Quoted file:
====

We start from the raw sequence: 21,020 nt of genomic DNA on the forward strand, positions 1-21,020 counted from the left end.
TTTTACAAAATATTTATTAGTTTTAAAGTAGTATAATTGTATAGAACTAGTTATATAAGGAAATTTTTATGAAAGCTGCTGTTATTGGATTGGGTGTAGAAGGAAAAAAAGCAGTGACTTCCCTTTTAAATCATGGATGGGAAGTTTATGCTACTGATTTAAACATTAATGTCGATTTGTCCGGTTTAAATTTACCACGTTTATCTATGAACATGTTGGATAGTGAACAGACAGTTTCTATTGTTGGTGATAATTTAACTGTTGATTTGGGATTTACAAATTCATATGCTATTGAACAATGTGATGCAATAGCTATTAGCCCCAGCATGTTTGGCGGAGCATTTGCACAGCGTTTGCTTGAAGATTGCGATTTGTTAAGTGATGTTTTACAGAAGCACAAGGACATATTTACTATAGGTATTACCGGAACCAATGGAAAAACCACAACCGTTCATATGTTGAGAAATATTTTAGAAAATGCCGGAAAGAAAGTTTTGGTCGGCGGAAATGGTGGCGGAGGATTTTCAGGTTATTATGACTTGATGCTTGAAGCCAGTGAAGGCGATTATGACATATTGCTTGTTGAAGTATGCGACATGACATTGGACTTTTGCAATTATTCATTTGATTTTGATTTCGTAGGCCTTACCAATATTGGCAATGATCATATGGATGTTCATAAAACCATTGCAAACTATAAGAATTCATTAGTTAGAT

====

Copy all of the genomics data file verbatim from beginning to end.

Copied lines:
We start from the raw sequence: 21,020 nt of genomic DNA on the forward strand, positions 1-21,020 counted from the left end.
TTTTACAAAATATTTATTAGTTTTAAAGTAGTATAATTGTATAGAACTAGTTATATAAGGAAATTTTTATGAAAGCTGCTGTTATTGGATTGGGTGTAGAAGGAAAAAAAGCAGTGACTTCCCTTTTAAATCATGGATGGGAAGTTTATGCTACTGATTTAAACATTAATGTCGATTTGTCCGGTTTAAATTTACCACGTTTATCTATGAACATGTTGGATAGTGAACAGACAGTTTCTATTGTTGGTGATAATTTAACTGTTGATTTGGGATTTACAAATTCATATGCTATTGAACAATGTGATGCAATAGCTATTAGCCCCAGCATGTTTGGCGGAGCATTTGCACAGCGTTTGCTTGAAGATTGCGATTTGTTAAGTGATGTTTTACAGAAGCACAAGGACATATTTACTATAGGTATTACCGGAACCAATGGAAAAACCACAACCGTTCATATGTTGAGAAATATTTTAGAAAATGCCGGAAAGAAAGTTTTGGTCGGCGGAAATGGTGGCGGAGGATTTTCAGGTTATTATGACTTGATGCTTGAAGCCAGTGAAGGCGATTATGACATATTGCTTGTTGAAGTATGCGACATGACATTGGACTTTTGCAATTATTCATTTGATTTTGATTTCGTAGGCCTTACCAATATTGGCAATGATCATATGGATGTTCATAAAACCATTGCAAACTATAAGAATTCATTAGTTAGAT